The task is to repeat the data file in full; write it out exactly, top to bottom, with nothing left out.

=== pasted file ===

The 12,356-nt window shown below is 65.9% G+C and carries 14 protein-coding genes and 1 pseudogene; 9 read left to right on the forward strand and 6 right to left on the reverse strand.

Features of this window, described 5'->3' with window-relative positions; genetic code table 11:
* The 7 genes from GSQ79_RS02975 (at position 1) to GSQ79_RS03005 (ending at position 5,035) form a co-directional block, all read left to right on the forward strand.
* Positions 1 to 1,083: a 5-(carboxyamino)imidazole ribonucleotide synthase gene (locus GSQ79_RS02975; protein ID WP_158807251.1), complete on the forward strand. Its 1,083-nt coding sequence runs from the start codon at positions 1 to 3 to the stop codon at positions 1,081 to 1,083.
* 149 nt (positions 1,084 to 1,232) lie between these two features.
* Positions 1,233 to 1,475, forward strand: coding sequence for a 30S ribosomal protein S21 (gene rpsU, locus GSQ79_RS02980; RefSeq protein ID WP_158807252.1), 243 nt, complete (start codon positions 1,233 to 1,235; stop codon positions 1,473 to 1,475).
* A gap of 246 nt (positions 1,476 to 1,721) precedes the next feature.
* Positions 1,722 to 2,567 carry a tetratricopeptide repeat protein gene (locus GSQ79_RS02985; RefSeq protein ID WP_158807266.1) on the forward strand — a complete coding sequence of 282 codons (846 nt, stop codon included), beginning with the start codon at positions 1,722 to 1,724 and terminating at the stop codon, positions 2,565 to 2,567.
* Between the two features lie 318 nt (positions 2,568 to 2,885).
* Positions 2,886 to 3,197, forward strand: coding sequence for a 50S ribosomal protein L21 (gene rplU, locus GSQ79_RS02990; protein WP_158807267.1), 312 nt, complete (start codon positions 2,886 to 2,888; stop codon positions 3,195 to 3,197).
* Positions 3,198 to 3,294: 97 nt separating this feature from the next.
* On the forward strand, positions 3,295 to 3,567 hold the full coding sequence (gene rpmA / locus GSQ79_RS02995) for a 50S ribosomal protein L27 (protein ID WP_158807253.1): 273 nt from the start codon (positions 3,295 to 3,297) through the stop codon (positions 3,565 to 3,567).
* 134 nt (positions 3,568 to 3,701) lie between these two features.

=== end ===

The 12,356-nt window shown below is 65.9% G+C and carries 14 protein-coding genes and 1 pseudogene; 9 read left to right on the forward strand and 6 right to left on the reverse strand.

Features of this window, described 5'->3' with window-relative positions; genetic code table 11:
* The 7 genes from GSQ79_RS02975 (at position 1) to GSQ79_RS03005 (ending at position 5,035) form a co-directional block, all read left to right on the forward strand.
* Positions 1 to 1,083: a 5-(carboxyamino)imidazole ribonucleotide synthase gene (locus GSQ79_RS02975; protein ID WP_158807251.1), complete on the forward strand. Its 1,083-nt coding sequence runs from the start codon at positions 1 to 3 to the stop codon at positions 1,081 to 1,083.
* 149 nt (positions 1,084 to 1,232) lie between these two features.
* Positions 1,233 to 1,475, forward strand: coding sequence for a 30S ribosomal protein S21 (gene rpsU, locus GSQ79_RS02980; RefSeq protein ID WP_158807252.1), 243 nt, complete (start codon positions 1,233 to 1,235; stop codon positions 1,473 to 1,475).
* A gap of 246 nt (positions 1,476 to 1,721) precedes the next feature.
* Positions 1,722 to 2,567 carry a tetratricopeptide repeat protein gene (locus GSQ79_RS02985; RefSeq protein ID WP_158807266.1) on the forward strand — a complete coding sequence of 282 codons (846 nt, stop codon included), beginning with the start codon at positions 1,722 to 1,724 and terminating at the stop codon, positions 2,565 to 2,567.
* Between the two features lie 318 nt (positions 2,568 to 2,885).
* Positions 2,886 to 3,197, forward strand: coding sequence for a 50S ribosomal protein L21 (gene rplU, locus GSQ79_RS02990; protein WP_158807267.1), 312 nt, complete (start codon positions 2,886 to 2,888; stop codon positions 3,195 to 3,197).
* Positions 3,198 to 3,294: 97 nt separating this feature from the next.
* On the forward strand, positions 3,295 to 3,567 hold the full coding sequence (gene rpmA / locus GSQ79_RS02995) for a 50S ribosomal protein L27 (protein ID WP_158807253.1): 273 nt from the start codon (positions 3,295 to 3,297) through the stop codon (positions 3,565 to 3,567).
* 134 nt (positions 3,568 to 3,701) lie between these two features.